United Kingdom/Germany/ Embodied sculpture
Taking slices of a full-body human MRI scan, this architectural sculpture questions the common representations of the body in the digital realm as a series of surfaces and layers, creating a second avatar like state in a solid form.
Soft Immortality is a work, exploring advanced medical visualisation techniques within an architectural embodiment; juxtaposing the voluptuous convoluted baroque with the fluidity of a voxel data driven medical envisioning of the human body. The work explores the construct of the human body as a new ecology of densities on the boundary between biological and digital imprints. The dissolution of the body’s anatomical boundaries allows the reconsideration and recreation of it as a new physical territory in constant flux and change. It questions the common representations of the body in the digital realm as a series of surfaces and layers, and creates a potentially new status where the modulation of the body’s inner and outer surfaces becomes irrelevant in the face of voxel driven volumetric structures. Advanced medical visualisation techniques – Magnetic Resonance Imaging – are used both as method and tool to redesign the body with variable intensities of matter. The obsolete notion of a finite body is exposed in favour of a new type of body-space that is, above all, a viscous field of variable concentrations of mass and matter.
‘Soft Immortality’, takes slices of a full-body human MRI scan and uses them to invest a newly created structure with viscous properties. Space, here, is generated as an inherited property of density; it dissolves boundaries in favor of a state of flux. Objects of varying densities are allowed to interact with each-other: solid, semi-opaque, organ-like ‘syncretic transplants’ are suspended above a solid black surface echoing and creating a Doppelgaenger a second avatar like state.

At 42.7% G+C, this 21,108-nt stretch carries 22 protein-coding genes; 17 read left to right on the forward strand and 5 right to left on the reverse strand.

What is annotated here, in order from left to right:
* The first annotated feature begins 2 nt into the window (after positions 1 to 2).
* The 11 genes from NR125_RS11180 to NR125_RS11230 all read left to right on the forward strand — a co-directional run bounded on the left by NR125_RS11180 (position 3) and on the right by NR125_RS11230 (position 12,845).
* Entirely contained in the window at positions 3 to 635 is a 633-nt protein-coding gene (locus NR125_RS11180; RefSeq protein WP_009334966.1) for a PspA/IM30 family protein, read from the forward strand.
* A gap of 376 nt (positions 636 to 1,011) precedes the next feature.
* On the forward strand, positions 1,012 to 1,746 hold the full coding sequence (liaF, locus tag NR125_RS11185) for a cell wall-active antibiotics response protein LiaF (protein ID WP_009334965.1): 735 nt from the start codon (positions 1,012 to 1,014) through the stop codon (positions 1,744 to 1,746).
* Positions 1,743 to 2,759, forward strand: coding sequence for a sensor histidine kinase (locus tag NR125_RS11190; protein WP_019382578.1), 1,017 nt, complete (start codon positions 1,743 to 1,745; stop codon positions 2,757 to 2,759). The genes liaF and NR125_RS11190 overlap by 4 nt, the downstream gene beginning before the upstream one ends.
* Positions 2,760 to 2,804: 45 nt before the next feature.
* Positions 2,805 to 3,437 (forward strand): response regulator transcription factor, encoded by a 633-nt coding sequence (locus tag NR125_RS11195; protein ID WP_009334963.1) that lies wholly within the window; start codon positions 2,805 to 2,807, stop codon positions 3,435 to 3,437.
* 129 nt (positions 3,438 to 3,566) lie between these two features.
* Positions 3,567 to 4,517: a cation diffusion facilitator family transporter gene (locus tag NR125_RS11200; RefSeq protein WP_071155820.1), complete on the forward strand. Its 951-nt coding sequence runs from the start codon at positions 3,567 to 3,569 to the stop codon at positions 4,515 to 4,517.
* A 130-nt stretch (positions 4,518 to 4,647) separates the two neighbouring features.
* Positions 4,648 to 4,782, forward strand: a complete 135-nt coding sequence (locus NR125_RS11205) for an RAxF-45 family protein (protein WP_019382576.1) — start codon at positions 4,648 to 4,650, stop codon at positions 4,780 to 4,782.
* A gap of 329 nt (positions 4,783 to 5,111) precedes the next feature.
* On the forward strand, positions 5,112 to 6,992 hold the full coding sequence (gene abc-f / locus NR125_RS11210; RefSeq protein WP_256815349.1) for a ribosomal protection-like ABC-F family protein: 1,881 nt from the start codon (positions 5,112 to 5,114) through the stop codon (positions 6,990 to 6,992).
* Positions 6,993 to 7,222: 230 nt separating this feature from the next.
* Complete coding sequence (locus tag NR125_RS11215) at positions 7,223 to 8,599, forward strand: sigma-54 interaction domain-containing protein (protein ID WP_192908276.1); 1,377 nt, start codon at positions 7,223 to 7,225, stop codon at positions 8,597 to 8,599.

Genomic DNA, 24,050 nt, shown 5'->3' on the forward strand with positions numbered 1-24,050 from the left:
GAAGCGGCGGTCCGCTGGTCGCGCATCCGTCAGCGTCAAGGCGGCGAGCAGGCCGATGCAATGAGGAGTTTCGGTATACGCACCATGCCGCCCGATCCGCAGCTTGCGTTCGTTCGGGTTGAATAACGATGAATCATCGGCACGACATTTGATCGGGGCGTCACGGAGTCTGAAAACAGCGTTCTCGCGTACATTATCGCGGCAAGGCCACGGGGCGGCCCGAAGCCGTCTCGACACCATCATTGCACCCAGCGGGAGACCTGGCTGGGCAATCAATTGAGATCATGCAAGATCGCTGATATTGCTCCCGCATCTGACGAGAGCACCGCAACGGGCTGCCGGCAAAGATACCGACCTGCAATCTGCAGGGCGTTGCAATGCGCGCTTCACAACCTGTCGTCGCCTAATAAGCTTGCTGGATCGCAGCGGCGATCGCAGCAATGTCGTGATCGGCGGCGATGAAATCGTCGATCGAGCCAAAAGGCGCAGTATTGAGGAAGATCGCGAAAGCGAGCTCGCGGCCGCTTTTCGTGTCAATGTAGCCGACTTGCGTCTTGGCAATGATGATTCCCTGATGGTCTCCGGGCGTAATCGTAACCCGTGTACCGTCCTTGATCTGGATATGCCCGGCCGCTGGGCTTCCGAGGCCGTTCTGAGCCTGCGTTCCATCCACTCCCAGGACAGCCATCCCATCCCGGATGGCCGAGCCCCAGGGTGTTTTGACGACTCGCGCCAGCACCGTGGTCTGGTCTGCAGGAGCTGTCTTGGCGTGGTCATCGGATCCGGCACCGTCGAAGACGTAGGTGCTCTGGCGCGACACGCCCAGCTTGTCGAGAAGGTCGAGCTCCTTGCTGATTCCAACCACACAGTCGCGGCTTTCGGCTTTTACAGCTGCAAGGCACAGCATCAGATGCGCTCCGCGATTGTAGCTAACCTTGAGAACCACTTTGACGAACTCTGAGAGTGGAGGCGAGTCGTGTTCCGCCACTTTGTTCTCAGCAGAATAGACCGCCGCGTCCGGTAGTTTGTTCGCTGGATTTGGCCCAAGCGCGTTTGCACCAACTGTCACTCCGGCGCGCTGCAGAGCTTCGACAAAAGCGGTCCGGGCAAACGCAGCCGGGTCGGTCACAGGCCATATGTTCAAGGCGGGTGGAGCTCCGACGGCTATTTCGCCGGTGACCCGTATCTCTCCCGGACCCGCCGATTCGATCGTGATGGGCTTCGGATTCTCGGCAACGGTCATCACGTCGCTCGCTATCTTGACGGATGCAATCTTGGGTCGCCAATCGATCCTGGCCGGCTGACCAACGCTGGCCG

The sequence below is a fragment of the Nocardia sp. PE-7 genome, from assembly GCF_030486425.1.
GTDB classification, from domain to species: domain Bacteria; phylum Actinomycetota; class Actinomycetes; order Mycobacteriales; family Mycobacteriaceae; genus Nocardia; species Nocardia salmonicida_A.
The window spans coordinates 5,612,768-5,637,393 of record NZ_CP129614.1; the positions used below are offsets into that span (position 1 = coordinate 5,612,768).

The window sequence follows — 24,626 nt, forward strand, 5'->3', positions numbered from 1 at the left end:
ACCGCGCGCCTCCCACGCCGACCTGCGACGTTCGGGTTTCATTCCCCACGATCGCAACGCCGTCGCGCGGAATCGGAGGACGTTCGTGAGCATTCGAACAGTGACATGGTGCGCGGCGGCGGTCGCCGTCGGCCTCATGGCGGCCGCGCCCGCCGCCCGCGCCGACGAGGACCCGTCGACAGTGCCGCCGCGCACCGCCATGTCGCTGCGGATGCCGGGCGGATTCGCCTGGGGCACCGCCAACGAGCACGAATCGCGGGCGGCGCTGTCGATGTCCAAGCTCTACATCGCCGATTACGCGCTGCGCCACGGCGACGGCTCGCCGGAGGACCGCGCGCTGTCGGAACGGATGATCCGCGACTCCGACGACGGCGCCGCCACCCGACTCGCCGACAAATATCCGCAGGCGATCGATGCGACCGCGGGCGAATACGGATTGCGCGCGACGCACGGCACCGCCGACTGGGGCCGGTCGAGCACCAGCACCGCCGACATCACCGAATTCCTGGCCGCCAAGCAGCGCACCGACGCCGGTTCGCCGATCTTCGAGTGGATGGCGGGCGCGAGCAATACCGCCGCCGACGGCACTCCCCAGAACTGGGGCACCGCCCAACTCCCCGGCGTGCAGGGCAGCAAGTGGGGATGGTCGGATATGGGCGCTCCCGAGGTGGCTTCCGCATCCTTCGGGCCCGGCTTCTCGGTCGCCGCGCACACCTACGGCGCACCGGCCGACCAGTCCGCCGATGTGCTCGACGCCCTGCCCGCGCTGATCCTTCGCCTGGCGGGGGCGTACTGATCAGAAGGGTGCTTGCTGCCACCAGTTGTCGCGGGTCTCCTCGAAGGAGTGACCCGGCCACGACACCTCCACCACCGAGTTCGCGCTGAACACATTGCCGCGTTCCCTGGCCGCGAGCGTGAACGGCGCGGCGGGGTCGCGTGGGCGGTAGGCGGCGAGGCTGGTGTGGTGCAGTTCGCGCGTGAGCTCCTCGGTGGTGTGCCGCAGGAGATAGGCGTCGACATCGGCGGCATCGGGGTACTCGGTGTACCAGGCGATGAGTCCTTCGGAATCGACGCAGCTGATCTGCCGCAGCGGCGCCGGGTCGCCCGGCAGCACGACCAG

Studio Tobias Klein
Tobias Klein, Dip. Arch (Dist.), M. Arch (UCL) was born in 1979 in Bonn, Germany. He studied Architecture at the RWTH Aachen, Germany, the University of Applied Arts in Vienna, Austria, and finished his studies at the Bartlett School of Architecture.
He is the Unit Master of the Diploma 1 Studio at the Architectural Association in London and runs a Media Studies class at the AA. He has lectured and given workshops internationally (Madrid, Spain – Lund, Sweden – Berlin,Germany – TU Munich, Germany …) and was an invited critic at Ecole Spéciale d’Architecture – Paris, The Bartlett, Cambridge, Brighton University, Oxford Brookes, London Southbank, Greenwich and Nottingham to name a few instances. Since 2010 he is an appointed Guest Professor at the TU Innsbruck; Studio 3, Institute for experimental architecture.
His work is internationally exhibited (Royal Academy Summer Show 2006 – Winner of the student prize and 2009, 2010, 2011…), the Venice Biennale 2010, the ARAM Gallery and the V&A 2012 and published in various books such as, AD – Neoplasmatic Design (edited by Marcos Cruz), Digital Architecture Now (by Neil Spiller),
Drawings (by Sir Peter Cook) and magazines – Architectural Review, Architectural Journal, BD, AD, Arch +, etc.
In 2011, he founded Studio Tobias Klein, a practice, operating in the area between art and architecture, across the fields of art and installation, experimental design, interactivity and sculpture. While maintaining a fascination with the construction of space, instigating a repositioning between embodiment, perception and projection, the practice’s work constantly evolves between static and dynamic models, shifting from objects to installations and design, prospecting new visual territories in the field of narrated embodied space. His current research project and interest explores the human body as a new ecology of densities in which the dissolution of its anatomical boundaries allows rethinking and recreating it as a new physical/representational territory in constant flux and change. By using advanced medical visualisation techniques (MRI and CT as well as Voxel systems) as both methods and tools to redesign the body with variable intensities of matter, the obsolete notion of a finite body is exposed in favour of new type of body-space that is, above all, a viscous gradient field of variable concentrations of mass and matter.